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Suit

A generic term, of comprehensive signification, referring to any proceeding by one person or persons against another or others in a court of law in which the plaintiff pursues the remedy that the law affords for the redress of an injury or the enforcement of a right, whether at law or in Equity.

West's Encyclopedia of American Law, edition 2. Copyright 2008 The Gale Group, Inc. All rights reserved.

suit

n. generic term for any filing of a complaint (or petition) asking for legal redress by judicial action, often called a "lawsuit." In common parlance a suit asking for a court order for action rather than a money judgment is often called a "petition," but technically it is a "suit in equity." (See: lawsuit)

Copyright © 1981-2005 by Gerald N. Hill and Kathleen T. Hill. All Right reserved.

suit

a civil proceeding.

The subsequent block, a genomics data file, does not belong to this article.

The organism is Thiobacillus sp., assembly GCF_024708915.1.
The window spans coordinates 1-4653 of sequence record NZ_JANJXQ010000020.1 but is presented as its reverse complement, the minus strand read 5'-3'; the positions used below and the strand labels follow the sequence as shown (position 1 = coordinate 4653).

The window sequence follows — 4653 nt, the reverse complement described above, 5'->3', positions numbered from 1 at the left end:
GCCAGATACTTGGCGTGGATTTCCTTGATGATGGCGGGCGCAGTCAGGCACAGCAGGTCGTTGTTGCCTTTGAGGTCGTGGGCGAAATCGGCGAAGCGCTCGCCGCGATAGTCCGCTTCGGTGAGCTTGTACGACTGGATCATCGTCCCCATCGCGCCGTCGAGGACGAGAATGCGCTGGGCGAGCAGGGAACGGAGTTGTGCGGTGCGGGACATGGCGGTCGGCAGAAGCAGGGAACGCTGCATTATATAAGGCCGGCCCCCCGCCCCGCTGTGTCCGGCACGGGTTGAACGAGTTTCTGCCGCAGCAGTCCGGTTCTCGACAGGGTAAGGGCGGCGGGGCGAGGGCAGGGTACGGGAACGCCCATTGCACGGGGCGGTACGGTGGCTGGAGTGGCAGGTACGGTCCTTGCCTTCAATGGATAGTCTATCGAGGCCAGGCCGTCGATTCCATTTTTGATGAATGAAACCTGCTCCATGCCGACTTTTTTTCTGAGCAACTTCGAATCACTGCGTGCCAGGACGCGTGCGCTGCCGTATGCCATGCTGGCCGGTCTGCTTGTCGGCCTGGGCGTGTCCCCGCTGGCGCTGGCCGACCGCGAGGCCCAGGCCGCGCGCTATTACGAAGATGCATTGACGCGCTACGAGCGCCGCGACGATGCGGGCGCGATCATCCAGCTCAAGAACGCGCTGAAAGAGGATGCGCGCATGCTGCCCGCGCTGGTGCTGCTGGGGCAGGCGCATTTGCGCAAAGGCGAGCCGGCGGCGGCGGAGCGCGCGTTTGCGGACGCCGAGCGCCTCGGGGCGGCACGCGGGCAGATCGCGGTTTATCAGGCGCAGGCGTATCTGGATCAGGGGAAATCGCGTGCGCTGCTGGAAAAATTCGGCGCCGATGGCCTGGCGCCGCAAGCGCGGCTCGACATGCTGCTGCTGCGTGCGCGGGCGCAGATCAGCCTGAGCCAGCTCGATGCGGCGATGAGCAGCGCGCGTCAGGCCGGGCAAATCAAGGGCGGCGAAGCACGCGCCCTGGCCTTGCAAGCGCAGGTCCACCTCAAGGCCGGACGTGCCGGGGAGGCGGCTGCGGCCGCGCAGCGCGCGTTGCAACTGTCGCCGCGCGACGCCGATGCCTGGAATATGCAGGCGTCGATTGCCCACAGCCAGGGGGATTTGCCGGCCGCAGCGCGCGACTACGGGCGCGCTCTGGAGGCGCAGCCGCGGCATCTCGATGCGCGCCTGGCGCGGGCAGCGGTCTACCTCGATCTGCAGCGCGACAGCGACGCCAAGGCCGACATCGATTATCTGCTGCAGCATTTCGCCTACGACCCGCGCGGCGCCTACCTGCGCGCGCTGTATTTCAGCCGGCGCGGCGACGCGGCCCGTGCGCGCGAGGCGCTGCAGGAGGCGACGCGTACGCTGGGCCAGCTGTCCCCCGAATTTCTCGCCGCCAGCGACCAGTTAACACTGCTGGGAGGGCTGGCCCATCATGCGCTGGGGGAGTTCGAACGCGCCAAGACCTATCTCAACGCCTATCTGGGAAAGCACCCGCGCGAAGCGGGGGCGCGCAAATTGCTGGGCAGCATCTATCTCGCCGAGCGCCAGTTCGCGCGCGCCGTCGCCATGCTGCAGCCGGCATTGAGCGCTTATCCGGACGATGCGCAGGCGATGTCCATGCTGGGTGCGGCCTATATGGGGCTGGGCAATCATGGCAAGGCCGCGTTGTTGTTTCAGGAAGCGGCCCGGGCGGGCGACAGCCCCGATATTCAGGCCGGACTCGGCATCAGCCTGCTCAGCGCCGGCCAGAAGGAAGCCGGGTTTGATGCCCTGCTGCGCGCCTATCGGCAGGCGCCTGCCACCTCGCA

Collins Dictionary of Law © W.J. Stewart, 2006

SUIT. An action. The word suit in the 25th section of the judiciary act of 1789, applies to any proceeding in a court of justice, in which the plaintiff pursues, in such court, the remedy which the law affords him. An application for a prohibition is therefore a suit. 2 Pet. 449. According to the code of practice of Louisiana, art. 96, a suit is a real, personal or mixed demand, made before a competent judge, by which the parties pray to obtain their rights, and a decision of their disputes. In that acceptation, the words suit, process and cause, are in that state almost synonymous. Vide Secta, and Steph. Pl. 427; 3 Bl. Com. 395; Gilb. C. P. 48; 1 Chit. Pl. 399; Wood's Civ. Law, b. 4, c. p. 315; 4 Mass. 263; 18 John. 14; 4 Watts, R. 154; 3 Story, Const. Sec. 1719. In its most extended sense, the word suit, includes not only a civil action, but also a criminal prosecution, as indictment, information, and a conviction by a magistrate. Ham. N. P. 270.

A Law Dictionary, Adapted to the Constitution and Laws of the United States. By John Bouvier. Published 1856.
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